Inspired by my post for the JEPS Bulletin (Python programming in Psychology), where I try to show how Python can be used from collecting to analyzing and visualizing data, I have started to learn more data exploring techniques for Psychology experiments (e.g., response time and accuracy). Here are some methods, using Python, for visualization of distributed data that I have learned; kernel density estimation, cumulative distribution functions, delta plots, and conditional accuracy functions. These graphing methods let you explore your data in a way just looking at averages will not (e.g., Balota & Yap, 2011).

## Required Python packages

I used the following Python packages; Pandas for data storing/manipulation, NumPy for some calculations, Seaborn for most of the plotting, and Matplotlib for some tweaking of the plots. Any script using these functions should import them:

Python is gaining popularity in many fields of science. This means that there also are many applications and libraries specifically for use in Psychological research.

For instance, there are Python packages for collecting data, doing basic statistics and analysing brain imaging data. In this post, I have collected some useful Python packages for researchers within the field of Psychology and Neuroscience. I have used and tested some of them but others I have yet to try.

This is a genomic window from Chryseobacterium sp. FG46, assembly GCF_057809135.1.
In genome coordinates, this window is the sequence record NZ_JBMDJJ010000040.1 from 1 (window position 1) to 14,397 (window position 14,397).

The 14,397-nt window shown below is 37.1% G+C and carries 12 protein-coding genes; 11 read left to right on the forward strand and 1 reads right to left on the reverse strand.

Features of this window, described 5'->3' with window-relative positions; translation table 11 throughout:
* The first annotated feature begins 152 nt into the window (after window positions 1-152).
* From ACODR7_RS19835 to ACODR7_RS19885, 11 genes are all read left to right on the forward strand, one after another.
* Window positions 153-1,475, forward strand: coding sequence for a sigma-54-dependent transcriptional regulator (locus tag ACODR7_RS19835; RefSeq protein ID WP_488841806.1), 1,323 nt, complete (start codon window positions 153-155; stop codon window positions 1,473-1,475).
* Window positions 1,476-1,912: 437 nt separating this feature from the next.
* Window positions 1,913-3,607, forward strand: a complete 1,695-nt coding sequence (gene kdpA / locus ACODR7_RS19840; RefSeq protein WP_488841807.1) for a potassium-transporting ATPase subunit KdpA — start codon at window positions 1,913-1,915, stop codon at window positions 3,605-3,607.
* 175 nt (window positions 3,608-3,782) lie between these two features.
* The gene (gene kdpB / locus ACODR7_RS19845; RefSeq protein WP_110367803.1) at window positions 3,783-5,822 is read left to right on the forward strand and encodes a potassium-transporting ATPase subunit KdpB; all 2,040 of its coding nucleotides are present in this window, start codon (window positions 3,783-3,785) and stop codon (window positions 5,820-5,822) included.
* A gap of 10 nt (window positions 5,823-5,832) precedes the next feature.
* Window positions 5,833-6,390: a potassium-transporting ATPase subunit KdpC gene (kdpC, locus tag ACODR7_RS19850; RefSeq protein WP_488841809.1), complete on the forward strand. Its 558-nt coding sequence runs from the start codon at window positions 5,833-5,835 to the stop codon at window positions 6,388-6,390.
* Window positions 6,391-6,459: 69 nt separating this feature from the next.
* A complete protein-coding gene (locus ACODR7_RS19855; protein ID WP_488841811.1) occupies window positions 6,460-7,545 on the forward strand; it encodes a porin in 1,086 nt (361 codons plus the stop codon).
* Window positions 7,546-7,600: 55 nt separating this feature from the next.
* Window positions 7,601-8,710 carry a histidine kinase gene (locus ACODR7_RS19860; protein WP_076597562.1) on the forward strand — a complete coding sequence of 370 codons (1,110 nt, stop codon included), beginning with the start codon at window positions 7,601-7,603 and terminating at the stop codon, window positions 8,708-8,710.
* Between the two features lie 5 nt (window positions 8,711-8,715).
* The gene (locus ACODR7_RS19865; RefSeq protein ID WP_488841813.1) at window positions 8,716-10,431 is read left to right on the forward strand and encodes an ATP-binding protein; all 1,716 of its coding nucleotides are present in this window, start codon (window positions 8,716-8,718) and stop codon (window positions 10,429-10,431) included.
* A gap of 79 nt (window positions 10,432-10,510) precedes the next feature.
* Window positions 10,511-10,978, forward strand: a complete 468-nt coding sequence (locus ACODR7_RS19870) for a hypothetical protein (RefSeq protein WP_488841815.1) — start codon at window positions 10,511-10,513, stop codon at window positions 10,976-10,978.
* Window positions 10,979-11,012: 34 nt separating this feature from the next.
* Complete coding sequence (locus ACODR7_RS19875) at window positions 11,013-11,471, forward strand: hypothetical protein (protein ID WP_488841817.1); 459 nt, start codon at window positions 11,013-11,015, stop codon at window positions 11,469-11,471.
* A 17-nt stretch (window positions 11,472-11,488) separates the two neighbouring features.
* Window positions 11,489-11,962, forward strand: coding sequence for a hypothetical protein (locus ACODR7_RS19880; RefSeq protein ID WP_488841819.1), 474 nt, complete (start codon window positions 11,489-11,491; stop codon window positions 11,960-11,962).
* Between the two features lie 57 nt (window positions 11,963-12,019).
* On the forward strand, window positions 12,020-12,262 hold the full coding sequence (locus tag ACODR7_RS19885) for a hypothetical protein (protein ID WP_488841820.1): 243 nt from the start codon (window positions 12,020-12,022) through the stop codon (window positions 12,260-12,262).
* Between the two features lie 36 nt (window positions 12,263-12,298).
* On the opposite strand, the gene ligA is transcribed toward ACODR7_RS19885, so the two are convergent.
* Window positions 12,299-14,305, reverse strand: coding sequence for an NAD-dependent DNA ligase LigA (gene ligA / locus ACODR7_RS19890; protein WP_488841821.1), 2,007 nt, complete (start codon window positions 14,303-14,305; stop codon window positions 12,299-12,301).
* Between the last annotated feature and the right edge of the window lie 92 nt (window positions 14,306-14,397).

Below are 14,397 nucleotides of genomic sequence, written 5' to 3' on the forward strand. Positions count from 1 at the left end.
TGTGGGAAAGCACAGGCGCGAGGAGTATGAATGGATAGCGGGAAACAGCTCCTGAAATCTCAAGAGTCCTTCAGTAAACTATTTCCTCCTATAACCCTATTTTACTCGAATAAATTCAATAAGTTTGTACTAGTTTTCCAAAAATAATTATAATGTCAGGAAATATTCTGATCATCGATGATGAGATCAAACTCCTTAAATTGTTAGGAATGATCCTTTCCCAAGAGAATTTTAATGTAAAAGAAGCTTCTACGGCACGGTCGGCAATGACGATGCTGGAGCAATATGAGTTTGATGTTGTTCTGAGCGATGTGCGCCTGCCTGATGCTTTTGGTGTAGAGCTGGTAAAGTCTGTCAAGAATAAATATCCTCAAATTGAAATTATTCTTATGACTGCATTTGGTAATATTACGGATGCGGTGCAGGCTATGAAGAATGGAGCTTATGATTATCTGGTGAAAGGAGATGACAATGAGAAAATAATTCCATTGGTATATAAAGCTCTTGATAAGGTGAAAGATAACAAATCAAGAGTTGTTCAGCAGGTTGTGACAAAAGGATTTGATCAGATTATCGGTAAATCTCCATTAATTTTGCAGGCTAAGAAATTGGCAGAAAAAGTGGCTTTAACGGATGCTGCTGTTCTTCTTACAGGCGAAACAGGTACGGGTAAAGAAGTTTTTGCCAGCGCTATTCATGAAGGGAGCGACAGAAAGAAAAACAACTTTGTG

In this post I will describe, shortly, how to use InLine scripts in E-prime to save your data in comma-separated values (CSV) files. For those who are not familiar with E-prime it is an experiment generating software based on visual basic (i.e., it has its own scripting language called e-basic). Its main purpose is to make building experiment easy/easier. It offers a drag-and-drop graphical user interface (GUI) which is fairly easy to use (although I prefer OpenSesame and PsychoPy – which both offers drag-and-drop GUIs). See the Wikipedia article if you want to know more about e-prime.

This guide will assume that you have worked with e-prime before. That is, you should already have a, more or less, ready experiment that you can add the scripts to.  In the guide I use a Simon task created in e-prime as an example.

PsychoPy, as I have previously written about (e.g., Free and Useful Software and PsychoPy tutorial) is really a great Python tool for creating Psychology experiments. You can write Python code by either using  “code view” or import the package in your favourite IDE.  Furthermore, you can use the builder mode and just drag and drop different items and PsychoPy will create a Python Script for you.

If need inline scripts (in Python, of course) can be inserted. That is, you can combine drag-and-drop building with some coding.

In this post I have collected some tutorial videos that can be useful for someone unfamiliar with PsychoPy.

Previously I have shown how to analyze data collected using within-subjects designs using rpy2 (i.e., R from within Python) and Pyvttbl. In this post I will extend it into a factorial ANOVA using Python (i.e., Pyvttbl). In fact, we are going to carry out a Two-way ANOVA but the same method will enable you to analyze any factorial design. I start with importing the Python libraries that  are going to be use.